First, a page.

If you have bipolar disorder, find out as much as you can about your illness so you can be a full and active participant in your own treatment. Keep a journal so you can start to recognize your own symptoms and research all your available treatment options.
Be open with close family and friends that you trust about your illness. Having a good strong support system is extremely valuable.
Mood Stabilizers Are The Most Effective Treatment For Bipolar Disorder
The most effective treatment for bipolar disorder is a mood stabilizing agent. These medications even out the troughs and the peaks of mood swings to keep you on a more even keel.
Sometimes it can take time to find the right medication. Keep working with your doctor, as the right medication at the right dose is the key to preventing mood cycling.
Additional Medications May Be Needed
If you still find yourself having bouts of depression despite being on a mood stabilizer, your doctor may add in another medicine. In the past, antidepressants were prescribed. However, doctors have found other medications, such as Lamictal, Latuda, Seroquel, or Zyprexa give better results. Symbyax is another option. Some medicines (eg, Latuda, Seroquel, Zyprexa) may also be prescribed occasionally to calm any residual manic episodes in people who are reasonably stable on mood stabilizers. Some may be used as the sole medication, if mood stabilizers have been tried without success.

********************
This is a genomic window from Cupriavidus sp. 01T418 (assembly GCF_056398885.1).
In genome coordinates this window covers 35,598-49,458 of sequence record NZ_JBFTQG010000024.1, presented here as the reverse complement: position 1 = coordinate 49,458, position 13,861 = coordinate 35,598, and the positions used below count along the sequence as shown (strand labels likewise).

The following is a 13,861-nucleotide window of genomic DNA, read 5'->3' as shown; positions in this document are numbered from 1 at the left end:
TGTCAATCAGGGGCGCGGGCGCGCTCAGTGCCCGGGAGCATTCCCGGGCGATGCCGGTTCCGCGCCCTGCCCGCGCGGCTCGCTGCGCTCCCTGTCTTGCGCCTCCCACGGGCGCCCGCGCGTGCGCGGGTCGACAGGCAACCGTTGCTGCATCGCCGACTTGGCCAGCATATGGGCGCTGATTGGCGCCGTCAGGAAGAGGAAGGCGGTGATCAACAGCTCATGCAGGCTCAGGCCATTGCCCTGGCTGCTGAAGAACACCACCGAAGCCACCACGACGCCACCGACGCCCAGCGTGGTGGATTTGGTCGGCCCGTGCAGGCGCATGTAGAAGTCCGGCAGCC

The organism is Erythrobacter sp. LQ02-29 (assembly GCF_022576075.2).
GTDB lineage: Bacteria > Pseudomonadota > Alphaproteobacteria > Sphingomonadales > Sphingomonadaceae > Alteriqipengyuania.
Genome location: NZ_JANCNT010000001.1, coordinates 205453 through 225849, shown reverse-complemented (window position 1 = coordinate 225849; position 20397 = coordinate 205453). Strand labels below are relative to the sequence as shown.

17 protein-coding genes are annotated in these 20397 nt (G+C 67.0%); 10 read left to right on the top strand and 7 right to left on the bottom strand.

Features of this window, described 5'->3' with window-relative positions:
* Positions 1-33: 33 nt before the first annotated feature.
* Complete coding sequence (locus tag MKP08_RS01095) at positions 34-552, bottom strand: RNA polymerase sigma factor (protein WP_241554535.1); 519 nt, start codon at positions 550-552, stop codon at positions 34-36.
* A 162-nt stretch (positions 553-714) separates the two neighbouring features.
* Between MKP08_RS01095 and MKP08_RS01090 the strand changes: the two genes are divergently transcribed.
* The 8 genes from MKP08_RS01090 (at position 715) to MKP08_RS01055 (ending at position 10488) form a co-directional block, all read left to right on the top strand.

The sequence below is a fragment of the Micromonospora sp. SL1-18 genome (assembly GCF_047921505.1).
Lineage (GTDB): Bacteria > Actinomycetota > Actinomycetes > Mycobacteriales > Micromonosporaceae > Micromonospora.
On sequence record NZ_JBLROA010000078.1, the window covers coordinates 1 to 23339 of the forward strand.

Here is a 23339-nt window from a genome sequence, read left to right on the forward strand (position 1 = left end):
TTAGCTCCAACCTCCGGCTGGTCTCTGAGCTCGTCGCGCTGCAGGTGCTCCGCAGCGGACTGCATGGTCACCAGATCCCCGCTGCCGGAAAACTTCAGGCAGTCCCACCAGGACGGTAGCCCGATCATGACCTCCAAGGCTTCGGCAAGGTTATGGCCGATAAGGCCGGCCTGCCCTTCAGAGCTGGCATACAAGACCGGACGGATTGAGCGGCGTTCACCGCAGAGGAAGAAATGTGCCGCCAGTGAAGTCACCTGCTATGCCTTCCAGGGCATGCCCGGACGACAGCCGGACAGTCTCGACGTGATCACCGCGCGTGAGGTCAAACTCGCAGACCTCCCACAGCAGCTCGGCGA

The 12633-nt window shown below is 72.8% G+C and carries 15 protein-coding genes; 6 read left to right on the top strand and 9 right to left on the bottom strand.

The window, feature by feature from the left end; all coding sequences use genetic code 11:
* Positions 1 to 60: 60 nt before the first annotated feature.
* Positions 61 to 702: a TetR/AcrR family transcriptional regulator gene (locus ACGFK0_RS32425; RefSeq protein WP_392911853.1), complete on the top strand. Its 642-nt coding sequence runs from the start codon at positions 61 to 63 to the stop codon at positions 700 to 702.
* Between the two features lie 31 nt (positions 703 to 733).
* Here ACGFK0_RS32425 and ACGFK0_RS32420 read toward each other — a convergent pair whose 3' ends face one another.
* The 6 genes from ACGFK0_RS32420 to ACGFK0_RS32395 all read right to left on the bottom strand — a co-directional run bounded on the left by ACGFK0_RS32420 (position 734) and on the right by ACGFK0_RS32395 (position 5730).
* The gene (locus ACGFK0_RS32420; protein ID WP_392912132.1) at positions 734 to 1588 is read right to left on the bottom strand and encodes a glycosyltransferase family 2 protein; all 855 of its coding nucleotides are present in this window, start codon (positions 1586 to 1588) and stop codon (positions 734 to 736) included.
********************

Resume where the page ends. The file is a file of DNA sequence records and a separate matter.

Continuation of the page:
What Side Effects Can I Expect?
Side effects of mood stabilizers differ depending on what medicine you are taking and the dosage, but most cause weight gain, drowsiness, fatigue, and may make you feel a bit sick initially.
Like most medicines, your body tolerates these side effects better as time goes on, but you should always talk to your doctor or therapist if your side effects are severe as changing medications may help.
Other medications used for bipolar disorder can also make you feel a bit sleepy or put on weight. Some may also affect your sexual performance.
How Should I Take My Medicines?
The most important thing is to take your medicine EVERY DAY.
Bipolar disorder is a life long condition, just like diabetes or asthma. Even if you feel well, a daily dose of medicine is needed to keep you well and allow you to live your life without disruption.
Many medicines used for bipolar disorder also need to be taken with food, but just check on the prescription bottle for dosing instructions.
Therapy Works Well With Medications To Make You Better, Faster